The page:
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Mouse Machine

£2.50

Your rating: None (5 votes)

Mouse Machine, a paper animation kit to download and make. Turn the handle and mouse cranks his handle; or is it the other way round? Either way, members and patrons can download the model for free at the link. Non-members can join in the fun for $3.75/£2.50


Print out the parts onto thin card (230 micron / 67lb) Score along the dotted and dashed lines, cut out the holes then carefully cut out the pieces.


Several of the pieces are made from double thickness card. Fold them over and glue them down before carefully cutting them out.

Start by making the gears from double thickness card.


The arms need the hands inserting before they are glued down.


Once the glue is dry, cut them out.


Roll up the various tubes and glue them down lining up the edges carefully.


Glue one of the pinion axle tubes into the square pinion axle.


Assemble the handle in three steps.


Fit the pinion to the handle lining the edges of the tabs with the end of the handle.


Glue the other pinion axle tube into place


Fit the axle stub into the gear. Fit the gear axle inner into the axle stub so that it protrudes roughly 5mm from the other side of the gear.


Make up the crank.


Make the base using right angled triangle tubes as shown.


Make up the gear cover as shown.


Glue the two box halves together as shown.


Thread the axle into position through the hole in the box side.


Thread the pinion assembly through the other side hole and into the axle tube. A small dot of glue will secure it into position.


Found the box round and glue it down. Leave the top open for now.


Glue the base onto the tab numbered 1.


Fold the base up and glue it to the number 2 tab.

Glue the box lid down.


Glue the gear cover tab to the marked area on the base.


Thread the gear into position.


Lift up the gear cover and fit it into place.


Glue on the crank and the mouse handle.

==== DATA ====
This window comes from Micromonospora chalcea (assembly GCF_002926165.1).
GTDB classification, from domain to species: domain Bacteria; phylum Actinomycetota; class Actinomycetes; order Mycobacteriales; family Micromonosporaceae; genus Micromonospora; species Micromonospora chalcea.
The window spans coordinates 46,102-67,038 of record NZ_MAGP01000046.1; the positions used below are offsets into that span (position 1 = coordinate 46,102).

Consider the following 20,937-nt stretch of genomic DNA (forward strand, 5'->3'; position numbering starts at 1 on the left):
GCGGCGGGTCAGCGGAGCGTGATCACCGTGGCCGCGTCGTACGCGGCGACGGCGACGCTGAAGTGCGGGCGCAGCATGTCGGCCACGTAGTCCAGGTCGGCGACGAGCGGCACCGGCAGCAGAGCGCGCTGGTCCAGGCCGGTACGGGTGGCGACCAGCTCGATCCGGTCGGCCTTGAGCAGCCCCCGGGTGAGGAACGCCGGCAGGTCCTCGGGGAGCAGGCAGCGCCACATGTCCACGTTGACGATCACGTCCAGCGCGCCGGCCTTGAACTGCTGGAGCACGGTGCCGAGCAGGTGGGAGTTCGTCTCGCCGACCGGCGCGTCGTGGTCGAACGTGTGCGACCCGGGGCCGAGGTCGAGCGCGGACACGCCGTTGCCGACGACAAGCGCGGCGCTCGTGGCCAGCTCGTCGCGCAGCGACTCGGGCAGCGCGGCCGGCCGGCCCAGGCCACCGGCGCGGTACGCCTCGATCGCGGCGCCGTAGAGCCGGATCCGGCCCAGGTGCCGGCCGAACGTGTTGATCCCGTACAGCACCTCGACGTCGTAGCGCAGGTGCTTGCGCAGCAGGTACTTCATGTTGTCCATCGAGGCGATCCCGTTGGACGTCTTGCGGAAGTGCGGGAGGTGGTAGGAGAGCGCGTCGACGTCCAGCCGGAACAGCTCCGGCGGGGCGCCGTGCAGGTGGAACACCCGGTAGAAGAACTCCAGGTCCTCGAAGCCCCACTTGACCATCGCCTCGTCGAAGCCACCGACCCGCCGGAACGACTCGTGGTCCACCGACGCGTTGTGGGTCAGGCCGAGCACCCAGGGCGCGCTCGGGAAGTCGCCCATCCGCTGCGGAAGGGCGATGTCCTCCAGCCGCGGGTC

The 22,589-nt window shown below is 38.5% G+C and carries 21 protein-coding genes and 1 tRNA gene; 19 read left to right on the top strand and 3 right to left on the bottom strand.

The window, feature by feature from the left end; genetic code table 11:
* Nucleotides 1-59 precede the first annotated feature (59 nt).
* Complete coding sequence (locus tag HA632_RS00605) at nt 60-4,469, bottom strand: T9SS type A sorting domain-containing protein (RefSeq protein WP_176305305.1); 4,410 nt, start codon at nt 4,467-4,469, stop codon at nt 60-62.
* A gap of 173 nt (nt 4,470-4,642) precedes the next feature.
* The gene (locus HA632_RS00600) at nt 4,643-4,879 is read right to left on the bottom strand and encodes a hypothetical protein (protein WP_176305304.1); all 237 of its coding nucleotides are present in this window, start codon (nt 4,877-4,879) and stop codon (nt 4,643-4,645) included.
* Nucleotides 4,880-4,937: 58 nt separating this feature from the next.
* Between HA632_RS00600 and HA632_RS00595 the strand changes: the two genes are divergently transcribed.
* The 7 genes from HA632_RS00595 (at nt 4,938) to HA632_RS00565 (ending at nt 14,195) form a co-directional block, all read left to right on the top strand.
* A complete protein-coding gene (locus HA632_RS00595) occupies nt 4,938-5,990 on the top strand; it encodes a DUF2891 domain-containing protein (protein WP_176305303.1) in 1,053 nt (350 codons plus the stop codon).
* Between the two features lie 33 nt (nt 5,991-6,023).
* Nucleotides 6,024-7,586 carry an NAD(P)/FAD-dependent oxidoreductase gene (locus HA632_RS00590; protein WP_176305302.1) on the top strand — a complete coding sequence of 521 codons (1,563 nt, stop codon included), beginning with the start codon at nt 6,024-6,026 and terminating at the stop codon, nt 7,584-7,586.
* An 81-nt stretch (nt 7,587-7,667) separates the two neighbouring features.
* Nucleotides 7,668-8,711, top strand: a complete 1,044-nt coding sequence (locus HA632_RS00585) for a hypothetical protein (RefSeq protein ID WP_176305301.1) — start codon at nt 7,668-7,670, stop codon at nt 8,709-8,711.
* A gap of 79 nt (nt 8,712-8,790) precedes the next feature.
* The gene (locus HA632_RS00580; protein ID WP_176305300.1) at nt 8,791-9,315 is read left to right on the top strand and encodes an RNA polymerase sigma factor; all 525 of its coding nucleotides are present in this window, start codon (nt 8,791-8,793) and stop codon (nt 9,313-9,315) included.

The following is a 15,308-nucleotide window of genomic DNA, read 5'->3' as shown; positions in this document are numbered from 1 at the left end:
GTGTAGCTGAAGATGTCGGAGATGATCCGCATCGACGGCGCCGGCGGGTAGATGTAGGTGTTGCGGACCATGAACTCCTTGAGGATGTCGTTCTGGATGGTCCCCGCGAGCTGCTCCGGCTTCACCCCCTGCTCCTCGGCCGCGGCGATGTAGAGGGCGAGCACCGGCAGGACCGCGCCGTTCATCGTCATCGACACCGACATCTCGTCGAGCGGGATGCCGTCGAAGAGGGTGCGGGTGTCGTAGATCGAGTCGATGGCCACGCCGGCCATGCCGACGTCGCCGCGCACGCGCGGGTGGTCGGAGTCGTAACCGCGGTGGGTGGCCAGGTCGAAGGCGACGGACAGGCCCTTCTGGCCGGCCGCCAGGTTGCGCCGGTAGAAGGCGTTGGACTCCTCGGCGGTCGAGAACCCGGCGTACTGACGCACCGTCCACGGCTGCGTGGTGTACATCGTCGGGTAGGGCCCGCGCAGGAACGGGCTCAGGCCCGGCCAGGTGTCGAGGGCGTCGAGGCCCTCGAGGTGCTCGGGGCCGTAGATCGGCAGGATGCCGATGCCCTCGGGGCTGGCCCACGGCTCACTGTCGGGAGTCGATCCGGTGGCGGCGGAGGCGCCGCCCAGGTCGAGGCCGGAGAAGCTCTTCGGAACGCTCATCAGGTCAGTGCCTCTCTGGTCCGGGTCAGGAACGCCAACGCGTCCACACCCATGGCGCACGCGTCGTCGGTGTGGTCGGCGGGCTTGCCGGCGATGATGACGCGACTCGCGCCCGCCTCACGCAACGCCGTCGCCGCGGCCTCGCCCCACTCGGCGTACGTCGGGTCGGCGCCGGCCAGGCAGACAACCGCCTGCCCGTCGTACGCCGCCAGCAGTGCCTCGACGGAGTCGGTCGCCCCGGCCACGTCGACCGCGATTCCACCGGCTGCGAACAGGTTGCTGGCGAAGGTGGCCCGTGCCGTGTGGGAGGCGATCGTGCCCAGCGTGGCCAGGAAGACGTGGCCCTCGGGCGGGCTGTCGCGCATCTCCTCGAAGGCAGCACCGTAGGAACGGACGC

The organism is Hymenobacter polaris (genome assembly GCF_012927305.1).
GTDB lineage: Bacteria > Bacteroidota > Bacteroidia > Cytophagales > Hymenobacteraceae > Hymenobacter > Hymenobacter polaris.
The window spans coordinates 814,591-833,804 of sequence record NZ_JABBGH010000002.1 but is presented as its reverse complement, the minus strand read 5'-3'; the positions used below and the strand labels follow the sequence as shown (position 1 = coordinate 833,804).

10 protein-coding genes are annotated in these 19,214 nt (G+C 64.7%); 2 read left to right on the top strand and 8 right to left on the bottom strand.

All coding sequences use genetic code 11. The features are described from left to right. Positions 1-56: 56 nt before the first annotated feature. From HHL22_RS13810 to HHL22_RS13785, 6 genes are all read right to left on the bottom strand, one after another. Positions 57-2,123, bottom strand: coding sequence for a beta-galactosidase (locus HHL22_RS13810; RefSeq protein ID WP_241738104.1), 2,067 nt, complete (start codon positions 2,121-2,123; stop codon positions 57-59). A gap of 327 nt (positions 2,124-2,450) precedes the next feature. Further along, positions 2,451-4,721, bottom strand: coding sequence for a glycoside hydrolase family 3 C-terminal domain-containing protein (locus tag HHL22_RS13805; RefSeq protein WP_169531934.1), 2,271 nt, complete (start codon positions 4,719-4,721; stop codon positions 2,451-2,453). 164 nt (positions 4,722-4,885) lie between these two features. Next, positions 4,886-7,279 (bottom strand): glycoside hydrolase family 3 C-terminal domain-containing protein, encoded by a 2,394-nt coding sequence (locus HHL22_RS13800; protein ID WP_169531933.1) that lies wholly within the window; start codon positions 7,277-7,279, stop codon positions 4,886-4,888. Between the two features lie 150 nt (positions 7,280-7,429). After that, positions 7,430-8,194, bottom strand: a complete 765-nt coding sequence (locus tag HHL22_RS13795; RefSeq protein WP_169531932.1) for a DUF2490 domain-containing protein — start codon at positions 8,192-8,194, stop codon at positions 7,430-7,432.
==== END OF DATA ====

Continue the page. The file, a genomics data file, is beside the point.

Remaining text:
Thread the mouse handle outer into position. No glue! It must be free to rotate. That completes the machine part.


Making the Mouse

Curve round the glue the body. Glue the two shoulder tubes into position.


Glue the feet to the legs. Make sure the two slots in the top of the legs (arrowed) are facing each other as shown.


Make up the leg hinge by folding over the flaps and gluing them down.


Fit the hinge into position.


Fit the body to the two tabs on the legs hinge. The body should be free to flex back and forth at the hips.


Glue the arms to the shoulders. The hands should be close together as shown.


Roll round the head to make a cone as shown.


Glue the ears into the inside of the head.


Glue the neck to the neck end then glue the neck to the inside back of the head.


Fit the head into the body. Glue the hands to the mouse handle outer.


Thread the mouse handle outer back into place on the mouse handle then glue the feet to the base.


Finish off the model by gluing on the tail.


Turn the handle to crank the mouse, or for the mouse to turn you...

Mouse Machine, a paper animation kit to download and make. Turn the handle and mouse cranks his handle; or is it the other way round? Either way, members and patrons can download the model for free at the link. Non-members can join in the fun for $3.75/£2.50


Print out the parts onto thin card (230 micron / 67lb) Score along the dotted and dashed lines, cut out the holes then carefully cut out the pieces.


Several of the pieces are made from double thickness card. Fold them over and glue them down before carefully cutting them out.

Start by making the gears from double thickness card.


The arms need the hands inserting before they are glued down.


Once the glue is dry, cut them out.


Roll up the various tubes and glue them down lining up the edges carefully.


Glue one of the pinion axle tubes into the square pinion axle.


Assemble the handle in three steps.


Fit the pinion to the handle lining the edges of the tabs with the end of the handle.


Glue the other pinion axle tube into place